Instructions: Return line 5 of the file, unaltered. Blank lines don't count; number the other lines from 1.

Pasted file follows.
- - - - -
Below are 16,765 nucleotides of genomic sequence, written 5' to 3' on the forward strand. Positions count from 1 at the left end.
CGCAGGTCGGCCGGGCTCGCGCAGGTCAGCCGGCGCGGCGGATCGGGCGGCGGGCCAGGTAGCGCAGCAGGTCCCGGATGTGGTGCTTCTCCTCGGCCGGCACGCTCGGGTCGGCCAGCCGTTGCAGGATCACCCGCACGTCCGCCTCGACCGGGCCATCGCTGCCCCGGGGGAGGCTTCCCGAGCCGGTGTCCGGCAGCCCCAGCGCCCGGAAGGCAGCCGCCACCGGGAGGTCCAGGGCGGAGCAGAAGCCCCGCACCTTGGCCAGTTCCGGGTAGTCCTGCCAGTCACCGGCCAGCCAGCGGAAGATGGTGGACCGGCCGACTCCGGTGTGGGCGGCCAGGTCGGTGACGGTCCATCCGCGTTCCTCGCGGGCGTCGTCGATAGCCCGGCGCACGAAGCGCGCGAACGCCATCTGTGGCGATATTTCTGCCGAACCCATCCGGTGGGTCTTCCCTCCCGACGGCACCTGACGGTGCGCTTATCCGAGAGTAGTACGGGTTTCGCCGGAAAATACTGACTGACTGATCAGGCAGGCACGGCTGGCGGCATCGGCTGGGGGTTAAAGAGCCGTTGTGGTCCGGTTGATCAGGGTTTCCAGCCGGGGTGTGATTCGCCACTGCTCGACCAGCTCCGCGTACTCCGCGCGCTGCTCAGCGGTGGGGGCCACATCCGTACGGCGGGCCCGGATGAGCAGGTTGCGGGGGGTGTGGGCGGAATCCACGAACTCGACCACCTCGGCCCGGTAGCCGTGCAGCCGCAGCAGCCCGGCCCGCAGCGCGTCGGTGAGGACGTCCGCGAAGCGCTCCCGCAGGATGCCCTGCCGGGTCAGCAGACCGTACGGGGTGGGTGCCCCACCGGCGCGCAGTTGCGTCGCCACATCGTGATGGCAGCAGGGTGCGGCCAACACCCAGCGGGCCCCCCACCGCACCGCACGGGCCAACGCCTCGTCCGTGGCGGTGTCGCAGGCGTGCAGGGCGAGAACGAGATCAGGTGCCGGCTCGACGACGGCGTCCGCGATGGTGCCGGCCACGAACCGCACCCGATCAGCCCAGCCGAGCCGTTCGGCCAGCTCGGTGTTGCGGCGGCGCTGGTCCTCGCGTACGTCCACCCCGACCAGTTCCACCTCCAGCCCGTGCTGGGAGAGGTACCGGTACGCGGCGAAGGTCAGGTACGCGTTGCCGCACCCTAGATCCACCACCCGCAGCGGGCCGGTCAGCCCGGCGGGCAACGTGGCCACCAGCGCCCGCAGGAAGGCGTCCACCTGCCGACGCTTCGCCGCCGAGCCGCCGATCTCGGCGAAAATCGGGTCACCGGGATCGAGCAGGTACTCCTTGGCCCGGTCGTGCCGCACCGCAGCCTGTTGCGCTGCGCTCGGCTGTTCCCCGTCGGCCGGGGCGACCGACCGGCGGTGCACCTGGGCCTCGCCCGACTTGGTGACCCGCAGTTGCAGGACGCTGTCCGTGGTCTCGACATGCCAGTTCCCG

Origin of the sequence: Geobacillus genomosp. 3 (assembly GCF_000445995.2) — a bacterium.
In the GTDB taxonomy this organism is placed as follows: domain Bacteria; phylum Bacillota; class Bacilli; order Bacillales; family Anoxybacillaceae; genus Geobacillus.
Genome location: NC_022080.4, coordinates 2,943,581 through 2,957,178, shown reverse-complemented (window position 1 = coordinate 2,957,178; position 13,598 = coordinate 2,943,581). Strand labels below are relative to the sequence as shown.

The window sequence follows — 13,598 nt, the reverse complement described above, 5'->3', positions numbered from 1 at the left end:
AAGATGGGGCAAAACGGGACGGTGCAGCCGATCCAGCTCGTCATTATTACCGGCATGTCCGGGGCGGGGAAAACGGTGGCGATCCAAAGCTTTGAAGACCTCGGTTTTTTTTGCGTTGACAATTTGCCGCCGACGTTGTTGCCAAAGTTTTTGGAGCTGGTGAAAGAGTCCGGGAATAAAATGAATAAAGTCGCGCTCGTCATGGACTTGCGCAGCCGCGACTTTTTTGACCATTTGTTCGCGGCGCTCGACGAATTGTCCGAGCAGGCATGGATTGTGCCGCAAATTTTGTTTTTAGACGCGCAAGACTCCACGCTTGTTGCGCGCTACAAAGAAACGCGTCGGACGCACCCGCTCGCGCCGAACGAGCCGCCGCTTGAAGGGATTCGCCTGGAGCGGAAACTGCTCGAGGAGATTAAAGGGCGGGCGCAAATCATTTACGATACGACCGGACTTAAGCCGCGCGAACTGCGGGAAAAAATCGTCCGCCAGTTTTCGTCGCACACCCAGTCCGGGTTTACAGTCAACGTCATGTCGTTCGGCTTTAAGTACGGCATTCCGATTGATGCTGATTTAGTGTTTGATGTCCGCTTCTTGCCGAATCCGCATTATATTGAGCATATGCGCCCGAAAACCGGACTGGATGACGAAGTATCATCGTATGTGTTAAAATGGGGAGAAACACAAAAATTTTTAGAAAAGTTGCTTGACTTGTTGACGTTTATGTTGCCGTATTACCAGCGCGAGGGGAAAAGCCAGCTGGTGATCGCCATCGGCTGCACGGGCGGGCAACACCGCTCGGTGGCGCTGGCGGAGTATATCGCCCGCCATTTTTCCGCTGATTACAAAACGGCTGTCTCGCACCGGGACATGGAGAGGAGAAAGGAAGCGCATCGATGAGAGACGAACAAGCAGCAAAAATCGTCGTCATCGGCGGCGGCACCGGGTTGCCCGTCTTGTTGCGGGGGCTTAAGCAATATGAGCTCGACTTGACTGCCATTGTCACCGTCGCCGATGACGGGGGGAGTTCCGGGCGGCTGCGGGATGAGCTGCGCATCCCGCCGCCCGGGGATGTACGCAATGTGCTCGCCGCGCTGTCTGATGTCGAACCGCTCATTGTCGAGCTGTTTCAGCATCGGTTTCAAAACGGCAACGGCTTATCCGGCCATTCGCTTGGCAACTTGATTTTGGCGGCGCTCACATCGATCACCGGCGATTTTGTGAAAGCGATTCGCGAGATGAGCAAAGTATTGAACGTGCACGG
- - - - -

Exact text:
Genome location: NC_022080.4, coordinates 2,943,581 through 2,957,178, shown reverse-complemented (window position 1 = coordinate 2,957,178; position 13,598 = coordinate 2,943,581). Strand labels below are relative to the sequence as shown.